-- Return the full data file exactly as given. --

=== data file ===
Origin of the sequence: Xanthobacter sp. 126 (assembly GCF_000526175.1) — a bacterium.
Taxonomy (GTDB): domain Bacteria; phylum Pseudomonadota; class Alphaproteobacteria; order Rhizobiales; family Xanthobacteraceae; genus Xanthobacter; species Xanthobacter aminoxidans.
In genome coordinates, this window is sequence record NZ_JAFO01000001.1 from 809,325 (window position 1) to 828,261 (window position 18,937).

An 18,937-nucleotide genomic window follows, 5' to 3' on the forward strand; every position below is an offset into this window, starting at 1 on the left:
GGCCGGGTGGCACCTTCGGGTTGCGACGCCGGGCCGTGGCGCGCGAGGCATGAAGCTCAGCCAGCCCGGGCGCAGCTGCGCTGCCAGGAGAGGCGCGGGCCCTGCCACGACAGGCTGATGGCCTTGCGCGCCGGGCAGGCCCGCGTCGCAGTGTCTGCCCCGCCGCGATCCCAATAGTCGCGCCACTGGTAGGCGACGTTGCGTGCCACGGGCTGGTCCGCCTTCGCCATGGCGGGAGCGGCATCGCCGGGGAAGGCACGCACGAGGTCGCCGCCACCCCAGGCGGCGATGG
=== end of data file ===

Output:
Origin of the sequence: Xanthobacter sp. 126 (assembly GCF_000526175.1) — a bacterium.
Taxonomy (GTDB): domain Bacteria; phylum Pseudomonadota; class Alphaproteobacteria; order Rhizobiales; family Xanthobacteraceae; genus Xanthobacter; species Xanthobacter aminoxidans.
In genome coordinates, this window is sequence record NZ_JAFO01000001.1 from 809,325 (window position 1) to 828,261 (window position 18,937).

An 18,937-nucleotide genomic window follows, 5' to 3' on the forward strand; every position below is an offset into this window, starting at 1 on the left:
GGCCGGGTGGCACCTTCGGGTTGCGACGCCGGGCCGTGGCGCGCGAGGCATGAAGCTCAGCCAGCCCGGGCGCAGCTGCGCTGCCAGGAGAGGCGCGGGCCCTGCCACGACAGGCTGATGGCCTTGCGCGCCGGGCAGGCCCGCGTCGCAGTGTCTGCCCCGCCGCGATCCCAATAGTCGCGCCACTGGTAGGCGACGTTGCGTGCCACGGGCTGGTCCGCCTTCGCCATGGCGGGAGCGGCATCGCCGGGGAAGGCACGCACGAGGTCGCCGCCACCCCAGGCGGCGATGG